Access Management: One of the biggest challenges of working remotely or via the cloud is verifying your employees’ security clearance. Zero Trust ties access management to specific projects and workloads while requiring consistent employee verification. This helps keep your assets more secure even while your teams are working off-premise. It also streamlines workloads for your team by giving them faster access to the items they need most. 

Better Compliance: With Zero Trust network access, each request is tracked in detail. This means that if you are audited for any reason, you’ll have the records you need to ensure security compliance. 

Can Be Automated: A Zero Trust system can be automated,  approving standard access requests automatically using MFA and other tools. More sensitive access requests are sent to your team for approval. This streamlines the workload for your IT team and uses resources more efficiently. 

Challenges With Zero Trust

While Zero Trust works well for many organizations, it is not without its challenges. 

The biggest challenge associated with Zero Trust is the amount of time and energy it takes to implement. The initial adoption of Zero Trust requires you to completely restructure your data so that it is appropriately segmented. 

You’ll also need to set up each user’s access to reflect their qualifications using the least-privilege access principle. This includes employees as well as clients and any third-party service providers or contractors.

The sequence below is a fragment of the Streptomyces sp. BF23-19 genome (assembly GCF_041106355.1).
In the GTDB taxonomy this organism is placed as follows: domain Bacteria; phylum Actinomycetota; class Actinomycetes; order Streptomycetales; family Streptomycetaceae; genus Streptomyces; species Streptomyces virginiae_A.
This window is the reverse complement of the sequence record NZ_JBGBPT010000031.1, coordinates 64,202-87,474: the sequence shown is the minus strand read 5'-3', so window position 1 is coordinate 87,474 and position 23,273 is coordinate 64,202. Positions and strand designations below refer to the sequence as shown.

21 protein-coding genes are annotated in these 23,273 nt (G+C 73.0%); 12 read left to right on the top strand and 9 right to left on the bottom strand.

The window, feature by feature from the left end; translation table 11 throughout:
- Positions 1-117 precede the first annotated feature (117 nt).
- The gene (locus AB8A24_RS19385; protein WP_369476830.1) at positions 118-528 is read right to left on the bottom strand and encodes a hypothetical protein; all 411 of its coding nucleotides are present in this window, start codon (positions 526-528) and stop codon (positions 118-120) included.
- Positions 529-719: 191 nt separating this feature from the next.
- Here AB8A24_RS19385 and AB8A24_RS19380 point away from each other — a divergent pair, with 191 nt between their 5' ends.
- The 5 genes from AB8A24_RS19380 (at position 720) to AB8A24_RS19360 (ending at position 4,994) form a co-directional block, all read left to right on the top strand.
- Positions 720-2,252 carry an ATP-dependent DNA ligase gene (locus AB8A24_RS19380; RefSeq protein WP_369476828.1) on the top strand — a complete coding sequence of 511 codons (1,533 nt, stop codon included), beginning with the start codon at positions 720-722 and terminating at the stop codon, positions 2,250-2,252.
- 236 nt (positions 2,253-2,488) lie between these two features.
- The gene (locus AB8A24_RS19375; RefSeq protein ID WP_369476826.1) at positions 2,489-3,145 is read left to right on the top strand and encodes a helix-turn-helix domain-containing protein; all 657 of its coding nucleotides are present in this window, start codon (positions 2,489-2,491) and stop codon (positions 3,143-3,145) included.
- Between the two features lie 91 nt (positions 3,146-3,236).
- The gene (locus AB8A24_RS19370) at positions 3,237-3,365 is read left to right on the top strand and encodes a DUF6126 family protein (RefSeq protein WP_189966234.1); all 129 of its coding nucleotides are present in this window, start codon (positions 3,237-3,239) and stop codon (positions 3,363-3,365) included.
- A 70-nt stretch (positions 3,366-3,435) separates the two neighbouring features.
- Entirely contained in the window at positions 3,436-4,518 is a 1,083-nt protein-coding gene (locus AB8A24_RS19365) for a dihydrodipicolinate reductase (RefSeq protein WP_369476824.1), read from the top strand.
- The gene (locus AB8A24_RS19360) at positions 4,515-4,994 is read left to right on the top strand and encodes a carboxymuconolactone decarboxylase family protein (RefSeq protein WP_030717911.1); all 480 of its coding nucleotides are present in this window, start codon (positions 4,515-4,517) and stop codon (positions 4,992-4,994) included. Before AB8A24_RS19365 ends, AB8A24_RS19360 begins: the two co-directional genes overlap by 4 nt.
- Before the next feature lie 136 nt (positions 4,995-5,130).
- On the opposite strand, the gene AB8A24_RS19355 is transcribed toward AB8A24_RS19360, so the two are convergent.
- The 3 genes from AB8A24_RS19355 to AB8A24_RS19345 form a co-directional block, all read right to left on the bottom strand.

You’ll also need to make sure that your system is set up to work with many different kinds of devices. Although you can automate many aspects of a Zero Trust system once it is set up, the initial implementation can be very resource-intensive. 

Zero Trust vs. VPN

Many people wonder what the difference is between implementing a Zero Trust model rather than just using a VPN, or virtual private network. 

A VPN encrypts the connection between the device you are using and the network you are connecting to. 

Many consumers use VPNs to hide their IP addresses, location, and other secure information while surfing the internet. 

In a corporate context, many businesses use VPNs to create a secure connection for remote work. 

However, VPNs are not compatible with all mobile devices or IoT technologies. This makes it very difficult for companies to guarantee secure access across devices. Additionally, many cybercriminals have identified VPNs as a point of entry, making them even more vulnerable.